The theme that runs all through this book is the importance of presence in life.  Ms. Leaming points out that “sometimes in the silence there are answers.”  Her choice to become a mother after much anxiety hit home for me, as I am one who worries about getting it right: “There is no power in not seeing and in not being aware.  Try to get out of yourself and overcome your ego.  You might be a good mother.  You might not.  What good does it do to ask that question?”  She vowed to become the “best half-assed mother I could possibly be.”  Yep – me, too!  Context is everything!  I am so relieved that I don’t have to be perfect.

“Married to Bhutan” is a study in contrasts.  Contrasts in ways of life, ways of thinking, ways of being.  It’s clear that Ms. Leaming is not assigning right or wrong, just pointing out differences.  And pointing out the impact of those differences on our lives and in our thoughts – isn’t that where happiness lives?   In our thoughts?

Yes, differences worthy of reflection…

If what you want is bliss.

Deliciously yours in the Enlightenment of it All,  Linda

“Acceptance is so much a part of being in love, and love can make a person exceptional.”  Linda Leaming, “Married to Bhutan:  How One Woman Got Lost, Said ‘I Do,’ and Found Bliss.”

This is Linda Leaming, author of “Married to Bhutan:  How One Woman Got Lost, Said ‘I Do,’ and Found Bliss.  Her work has appeared in Ladies Home Journal, Mandala Magazine, The Guardian U.K. and many other publications.  She received an M.F.A. in fiction from the University of Arizona.  She lives in Bhutan with her husband, Phurba Namgay, a Bhutanese thangka painter.

And, here is the link to the book at Hay House Publishing:

http://click.linksynergy.com/fs-bin/click?id=JZjyJRjtyzs&offerid=206928.10000086&type=4

And, here is Linda Leaming and me with Diane Ray on Hay House Radio:

<a href=""Hay“><a href=”"Hay“><a href=”http://click.linksynergy.com/fs-bin/click?id=JZjyJRjtyzs&offerid=206928.10000046&type=4&subid=0″><IMG alt=”Hay House, Inc. 125×125″ border=”0″ src=”http://affiliate.hayhouse.com/Event/ICDITampa125x125.jpg”></a><IMG border=”0″ width=”1″ height=”1″ src=”http://ad.linksynergy.com/fs-bin/show?id=JZjyJRjtyzs&bids=206928.10000046&type=4&subid=0″&gt;

Disclosure:  I received Linda Leaming’s book, “Married to Bhutan:  How One Woman got Lost, Said ‘I Do,’ and Found Bliss” for free from Hay House Publishing.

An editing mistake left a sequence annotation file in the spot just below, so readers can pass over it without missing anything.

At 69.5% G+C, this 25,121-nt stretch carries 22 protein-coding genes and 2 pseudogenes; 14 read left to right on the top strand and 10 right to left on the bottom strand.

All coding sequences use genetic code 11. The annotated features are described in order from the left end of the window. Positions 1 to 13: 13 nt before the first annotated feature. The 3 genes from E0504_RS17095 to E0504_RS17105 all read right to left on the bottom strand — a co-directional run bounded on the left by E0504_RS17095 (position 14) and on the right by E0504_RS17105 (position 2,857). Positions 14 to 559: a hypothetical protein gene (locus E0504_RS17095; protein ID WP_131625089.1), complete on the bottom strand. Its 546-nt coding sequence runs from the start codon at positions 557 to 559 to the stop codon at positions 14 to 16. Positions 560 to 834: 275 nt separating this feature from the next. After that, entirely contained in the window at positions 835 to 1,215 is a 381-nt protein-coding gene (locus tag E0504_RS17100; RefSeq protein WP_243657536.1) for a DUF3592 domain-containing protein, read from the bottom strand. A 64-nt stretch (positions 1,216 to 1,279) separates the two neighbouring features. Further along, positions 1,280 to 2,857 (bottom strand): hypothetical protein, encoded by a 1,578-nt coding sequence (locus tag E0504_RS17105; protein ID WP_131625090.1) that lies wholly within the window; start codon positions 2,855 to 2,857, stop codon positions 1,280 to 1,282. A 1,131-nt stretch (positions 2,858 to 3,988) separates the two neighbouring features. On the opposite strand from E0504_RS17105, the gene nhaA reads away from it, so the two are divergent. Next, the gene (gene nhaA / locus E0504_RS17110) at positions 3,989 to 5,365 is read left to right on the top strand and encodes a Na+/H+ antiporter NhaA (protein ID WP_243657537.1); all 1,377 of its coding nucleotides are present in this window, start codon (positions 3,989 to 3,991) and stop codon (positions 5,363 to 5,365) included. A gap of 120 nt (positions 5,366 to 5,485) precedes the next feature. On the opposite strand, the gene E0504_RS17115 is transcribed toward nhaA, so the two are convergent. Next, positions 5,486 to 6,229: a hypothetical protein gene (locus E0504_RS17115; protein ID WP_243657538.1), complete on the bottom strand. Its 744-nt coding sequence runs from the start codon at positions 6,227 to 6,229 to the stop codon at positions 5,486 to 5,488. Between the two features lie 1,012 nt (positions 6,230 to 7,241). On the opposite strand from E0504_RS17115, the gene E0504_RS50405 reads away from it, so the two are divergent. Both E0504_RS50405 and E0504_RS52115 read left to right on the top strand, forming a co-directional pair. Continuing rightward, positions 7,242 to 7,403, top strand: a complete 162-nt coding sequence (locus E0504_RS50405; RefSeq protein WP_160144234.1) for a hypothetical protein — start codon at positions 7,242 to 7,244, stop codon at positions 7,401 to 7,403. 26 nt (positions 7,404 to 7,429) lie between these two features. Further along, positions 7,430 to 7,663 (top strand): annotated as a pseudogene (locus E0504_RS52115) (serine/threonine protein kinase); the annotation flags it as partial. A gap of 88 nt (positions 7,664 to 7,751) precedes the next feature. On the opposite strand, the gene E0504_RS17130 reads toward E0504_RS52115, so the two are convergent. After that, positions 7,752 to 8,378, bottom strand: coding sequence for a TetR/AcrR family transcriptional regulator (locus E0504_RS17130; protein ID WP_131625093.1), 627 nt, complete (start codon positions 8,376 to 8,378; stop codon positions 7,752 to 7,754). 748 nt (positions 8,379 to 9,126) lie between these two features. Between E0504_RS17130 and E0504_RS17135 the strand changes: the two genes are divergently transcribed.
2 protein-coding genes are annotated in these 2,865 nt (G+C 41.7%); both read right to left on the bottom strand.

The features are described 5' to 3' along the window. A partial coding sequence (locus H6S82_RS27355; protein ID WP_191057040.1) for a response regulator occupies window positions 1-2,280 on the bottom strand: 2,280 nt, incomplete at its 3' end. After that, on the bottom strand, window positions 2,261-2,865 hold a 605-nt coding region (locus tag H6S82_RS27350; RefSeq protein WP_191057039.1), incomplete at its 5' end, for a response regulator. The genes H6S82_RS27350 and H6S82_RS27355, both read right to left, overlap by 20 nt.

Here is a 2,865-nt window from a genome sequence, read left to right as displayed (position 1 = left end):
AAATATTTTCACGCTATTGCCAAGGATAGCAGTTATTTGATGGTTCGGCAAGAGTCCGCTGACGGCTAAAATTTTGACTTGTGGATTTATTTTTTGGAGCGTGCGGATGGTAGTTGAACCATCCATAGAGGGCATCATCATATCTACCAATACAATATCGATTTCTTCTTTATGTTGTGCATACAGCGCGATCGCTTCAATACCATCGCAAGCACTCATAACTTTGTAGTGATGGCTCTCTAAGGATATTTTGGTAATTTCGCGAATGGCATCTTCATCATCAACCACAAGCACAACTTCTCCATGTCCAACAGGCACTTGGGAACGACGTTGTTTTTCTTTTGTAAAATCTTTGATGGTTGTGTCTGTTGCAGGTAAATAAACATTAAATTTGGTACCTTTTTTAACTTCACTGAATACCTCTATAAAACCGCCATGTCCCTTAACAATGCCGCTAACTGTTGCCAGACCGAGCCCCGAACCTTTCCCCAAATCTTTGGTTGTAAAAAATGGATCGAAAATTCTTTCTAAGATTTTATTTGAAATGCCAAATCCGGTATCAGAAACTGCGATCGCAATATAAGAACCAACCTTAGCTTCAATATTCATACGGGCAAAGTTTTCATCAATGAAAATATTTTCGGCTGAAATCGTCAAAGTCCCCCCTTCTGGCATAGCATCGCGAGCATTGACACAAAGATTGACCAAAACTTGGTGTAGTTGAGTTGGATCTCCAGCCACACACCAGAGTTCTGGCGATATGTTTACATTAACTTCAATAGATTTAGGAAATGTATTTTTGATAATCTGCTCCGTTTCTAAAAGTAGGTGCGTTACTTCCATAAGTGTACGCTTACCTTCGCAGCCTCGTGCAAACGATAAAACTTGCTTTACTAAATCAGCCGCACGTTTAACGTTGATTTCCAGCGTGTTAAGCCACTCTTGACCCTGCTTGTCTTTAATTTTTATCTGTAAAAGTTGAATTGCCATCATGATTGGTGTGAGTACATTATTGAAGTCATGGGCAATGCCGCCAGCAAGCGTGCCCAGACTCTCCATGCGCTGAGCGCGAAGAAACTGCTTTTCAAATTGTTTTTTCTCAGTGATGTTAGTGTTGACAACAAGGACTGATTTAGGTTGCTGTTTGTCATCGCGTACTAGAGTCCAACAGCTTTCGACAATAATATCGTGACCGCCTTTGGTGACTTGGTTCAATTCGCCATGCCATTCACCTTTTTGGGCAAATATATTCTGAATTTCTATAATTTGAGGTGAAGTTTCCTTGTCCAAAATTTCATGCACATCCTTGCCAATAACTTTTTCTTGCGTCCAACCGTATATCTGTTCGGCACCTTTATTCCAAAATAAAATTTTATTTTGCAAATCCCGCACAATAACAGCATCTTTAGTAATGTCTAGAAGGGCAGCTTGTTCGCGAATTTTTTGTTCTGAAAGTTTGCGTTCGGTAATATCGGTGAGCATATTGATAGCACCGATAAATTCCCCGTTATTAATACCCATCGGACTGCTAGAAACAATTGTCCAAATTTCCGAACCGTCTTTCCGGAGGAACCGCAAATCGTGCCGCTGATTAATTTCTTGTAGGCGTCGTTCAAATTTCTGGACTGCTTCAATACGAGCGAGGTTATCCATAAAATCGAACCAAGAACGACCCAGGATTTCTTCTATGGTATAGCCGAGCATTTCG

© Linda Ruocco and “Spiritual Chocolate”, 2011. Unauthorized use and/or duplication of this material without express and written permission from this blog’s author and/or owner is strictly prohibited. Excerpts and links may be used, provided that full and clear credit is given to Linda Ruocco and ”Spiritual Chocolate”  with appropriate and specific direction to the original content.  Thank you.

 

 

 

 

I was looking forward to receiving Marianne Williamson’s new book, “A Course in Weight Loss:  21 Spiritual Lessons For Surrendering Your Weight Forever” to review for Hay House Publishing.  As a student of “A Course in Miracles”, the spiritual self-study program that Marianne herself turned me on to many years ago, I had a feeling that this was not going to be your typical weight-loss book – and I was right.

To begin, I’ve been on a diet since last May and lost 16 pounds doing that.  I was so proud of myself for making it through most of the Christmas holidays without gaining anything back – I thought I had this “monkey” off my back for good.

Alas, that was not so.  At the end of the Christmas holidays, my ex-husband and wonderful friend called to tell me he was getting married in the new year.  I never expected my grieving reaction until I realized that I never mourned my marriage the way I needed to.  January started that time – and, in the two months since, I’ve gained back 8 of the 16 pounds I lost.

I received Marianne’s book right in the midst of all the pain of my long over-due grief.

My original plan — before I found myself plunged into my unexpected despair — was to read it and review it here on this blog.    If I could take something on for myself – Well, then, I would, but I really didn’t think I needed it as much as someone else might need it.